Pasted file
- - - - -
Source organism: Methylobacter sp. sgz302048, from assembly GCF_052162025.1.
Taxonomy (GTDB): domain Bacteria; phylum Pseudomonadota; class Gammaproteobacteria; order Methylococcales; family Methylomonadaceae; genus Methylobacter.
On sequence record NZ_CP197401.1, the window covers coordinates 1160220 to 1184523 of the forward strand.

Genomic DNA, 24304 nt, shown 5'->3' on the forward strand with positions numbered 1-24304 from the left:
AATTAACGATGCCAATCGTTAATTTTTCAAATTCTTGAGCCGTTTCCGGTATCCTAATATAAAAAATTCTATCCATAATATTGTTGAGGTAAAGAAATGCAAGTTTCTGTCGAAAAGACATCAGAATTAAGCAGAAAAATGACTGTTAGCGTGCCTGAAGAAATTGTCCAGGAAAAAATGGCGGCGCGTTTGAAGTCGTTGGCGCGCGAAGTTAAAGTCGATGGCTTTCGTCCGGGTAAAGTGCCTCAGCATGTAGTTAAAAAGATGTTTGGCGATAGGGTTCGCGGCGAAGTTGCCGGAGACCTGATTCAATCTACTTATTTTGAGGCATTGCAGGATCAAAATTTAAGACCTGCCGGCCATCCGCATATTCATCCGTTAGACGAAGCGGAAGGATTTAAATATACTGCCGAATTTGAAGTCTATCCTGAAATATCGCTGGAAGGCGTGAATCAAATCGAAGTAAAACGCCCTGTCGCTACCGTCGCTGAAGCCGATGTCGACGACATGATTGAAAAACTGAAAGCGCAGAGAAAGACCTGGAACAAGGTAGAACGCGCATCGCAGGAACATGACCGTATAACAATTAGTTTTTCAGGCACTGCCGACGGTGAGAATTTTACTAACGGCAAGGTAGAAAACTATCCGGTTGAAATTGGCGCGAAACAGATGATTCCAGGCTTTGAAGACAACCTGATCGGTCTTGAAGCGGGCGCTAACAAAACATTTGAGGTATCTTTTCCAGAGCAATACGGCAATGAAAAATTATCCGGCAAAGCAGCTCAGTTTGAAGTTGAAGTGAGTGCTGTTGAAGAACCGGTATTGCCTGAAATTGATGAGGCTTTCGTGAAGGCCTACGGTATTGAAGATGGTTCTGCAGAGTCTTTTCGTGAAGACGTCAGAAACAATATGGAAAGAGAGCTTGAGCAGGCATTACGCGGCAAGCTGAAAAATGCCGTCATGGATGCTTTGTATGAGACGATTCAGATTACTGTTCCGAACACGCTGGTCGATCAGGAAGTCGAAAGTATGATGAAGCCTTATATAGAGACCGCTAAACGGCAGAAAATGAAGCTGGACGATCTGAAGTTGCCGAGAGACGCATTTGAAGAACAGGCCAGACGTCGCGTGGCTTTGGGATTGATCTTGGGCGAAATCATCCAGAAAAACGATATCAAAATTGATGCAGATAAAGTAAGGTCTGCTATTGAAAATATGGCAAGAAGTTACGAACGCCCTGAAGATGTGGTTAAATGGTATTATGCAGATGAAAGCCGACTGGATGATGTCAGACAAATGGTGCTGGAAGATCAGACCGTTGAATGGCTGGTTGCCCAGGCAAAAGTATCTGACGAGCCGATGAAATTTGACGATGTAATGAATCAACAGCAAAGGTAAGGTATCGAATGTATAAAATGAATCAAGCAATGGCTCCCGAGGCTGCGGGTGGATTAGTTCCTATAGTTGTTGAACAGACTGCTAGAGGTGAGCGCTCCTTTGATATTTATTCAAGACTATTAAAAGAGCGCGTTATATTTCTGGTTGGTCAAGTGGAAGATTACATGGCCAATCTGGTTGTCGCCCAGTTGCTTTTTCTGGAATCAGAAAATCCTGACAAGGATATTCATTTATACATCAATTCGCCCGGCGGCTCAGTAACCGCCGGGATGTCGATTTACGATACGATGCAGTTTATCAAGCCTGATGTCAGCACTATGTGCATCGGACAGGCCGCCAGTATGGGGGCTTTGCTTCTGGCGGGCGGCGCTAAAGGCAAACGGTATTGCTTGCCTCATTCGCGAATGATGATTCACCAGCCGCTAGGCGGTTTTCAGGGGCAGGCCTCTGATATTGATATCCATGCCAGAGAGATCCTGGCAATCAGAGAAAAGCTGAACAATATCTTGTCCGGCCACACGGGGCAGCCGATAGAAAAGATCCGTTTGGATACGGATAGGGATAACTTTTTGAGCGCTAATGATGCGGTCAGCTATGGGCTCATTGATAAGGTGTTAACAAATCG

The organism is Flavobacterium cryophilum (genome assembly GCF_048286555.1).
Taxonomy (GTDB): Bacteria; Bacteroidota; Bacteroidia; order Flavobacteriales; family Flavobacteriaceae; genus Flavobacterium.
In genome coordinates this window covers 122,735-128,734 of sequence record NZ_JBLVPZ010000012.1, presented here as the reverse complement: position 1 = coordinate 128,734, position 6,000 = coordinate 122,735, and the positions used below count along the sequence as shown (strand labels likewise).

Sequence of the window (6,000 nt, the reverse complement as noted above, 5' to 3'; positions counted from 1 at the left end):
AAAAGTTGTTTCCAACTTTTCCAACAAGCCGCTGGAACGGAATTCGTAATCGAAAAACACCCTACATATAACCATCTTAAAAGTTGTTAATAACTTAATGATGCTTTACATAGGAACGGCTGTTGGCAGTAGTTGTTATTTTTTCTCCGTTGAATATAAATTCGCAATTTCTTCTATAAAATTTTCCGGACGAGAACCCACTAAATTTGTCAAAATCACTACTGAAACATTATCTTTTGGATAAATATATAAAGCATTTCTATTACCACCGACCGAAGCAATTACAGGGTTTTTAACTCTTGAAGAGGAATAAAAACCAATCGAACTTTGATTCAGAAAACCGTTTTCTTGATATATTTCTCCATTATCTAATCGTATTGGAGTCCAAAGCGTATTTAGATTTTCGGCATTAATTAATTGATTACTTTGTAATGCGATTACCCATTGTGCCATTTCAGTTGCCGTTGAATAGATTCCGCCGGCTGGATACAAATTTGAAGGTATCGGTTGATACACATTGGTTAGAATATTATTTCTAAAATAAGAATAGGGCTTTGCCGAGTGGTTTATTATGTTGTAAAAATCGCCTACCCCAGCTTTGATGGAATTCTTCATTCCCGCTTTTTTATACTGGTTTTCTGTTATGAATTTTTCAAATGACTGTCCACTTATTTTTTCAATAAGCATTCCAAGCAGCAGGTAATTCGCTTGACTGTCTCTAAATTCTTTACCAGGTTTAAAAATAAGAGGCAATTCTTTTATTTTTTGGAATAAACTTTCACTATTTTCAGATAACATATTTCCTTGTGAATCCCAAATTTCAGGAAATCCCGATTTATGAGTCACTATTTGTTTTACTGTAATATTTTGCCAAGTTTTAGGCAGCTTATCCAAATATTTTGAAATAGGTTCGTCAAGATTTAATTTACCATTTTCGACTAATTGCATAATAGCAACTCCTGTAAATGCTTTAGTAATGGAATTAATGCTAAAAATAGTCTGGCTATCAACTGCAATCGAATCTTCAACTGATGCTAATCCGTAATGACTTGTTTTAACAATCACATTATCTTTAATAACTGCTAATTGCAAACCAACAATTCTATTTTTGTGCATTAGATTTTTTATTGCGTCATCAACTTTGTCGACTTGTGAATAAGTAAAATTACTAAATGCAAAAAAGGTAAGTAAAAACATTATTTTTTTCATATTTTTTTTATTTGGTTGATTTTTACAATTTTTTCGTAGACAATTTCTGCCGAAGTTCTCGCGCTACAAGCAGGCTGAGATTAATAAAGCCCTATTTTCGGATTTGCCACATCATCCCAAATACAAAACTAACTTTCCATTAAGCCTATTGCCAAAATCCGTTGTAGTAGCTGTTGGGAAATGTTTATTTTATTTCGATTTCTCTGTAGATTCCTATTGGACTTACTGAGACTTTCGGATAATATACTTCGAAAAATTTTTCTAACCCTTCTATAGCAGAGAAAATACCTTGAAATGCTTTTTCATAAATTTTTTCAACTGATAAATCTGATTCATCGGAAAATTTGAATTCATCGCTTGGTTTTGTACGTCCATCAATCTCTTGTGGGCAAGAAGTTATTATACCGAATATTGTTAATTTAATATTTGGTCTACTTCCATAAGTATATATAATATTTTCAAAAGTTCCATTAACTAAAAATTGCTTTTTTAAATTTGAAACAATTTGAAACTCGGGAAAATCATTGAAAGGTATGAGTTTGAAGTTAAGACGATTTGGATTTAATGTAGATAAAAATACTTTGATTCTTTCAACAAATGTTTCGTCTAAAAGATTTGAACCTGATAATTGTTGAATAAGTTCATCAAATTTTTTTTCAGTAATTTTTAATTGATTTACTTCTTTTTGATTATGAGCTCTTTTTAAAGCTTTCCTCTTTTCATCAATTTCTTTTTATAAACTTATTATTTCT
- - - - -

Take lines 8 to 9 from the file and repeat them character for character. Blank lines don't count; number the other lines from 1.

In genome coordinates this window covers 122,735-128,734 of sequence record NZ_JBLVPZ010000012.1, presented here as the reverse complement: position 1 = coordinate 128,734, position 6,000 = coordinate 122,735, and the positions used below count along the sequence as shown (strand labels likewise).

Sequence of the window (6,000 nt, the reverse complement as noted above, 5' to 3'; positions counted from 1 at the left end):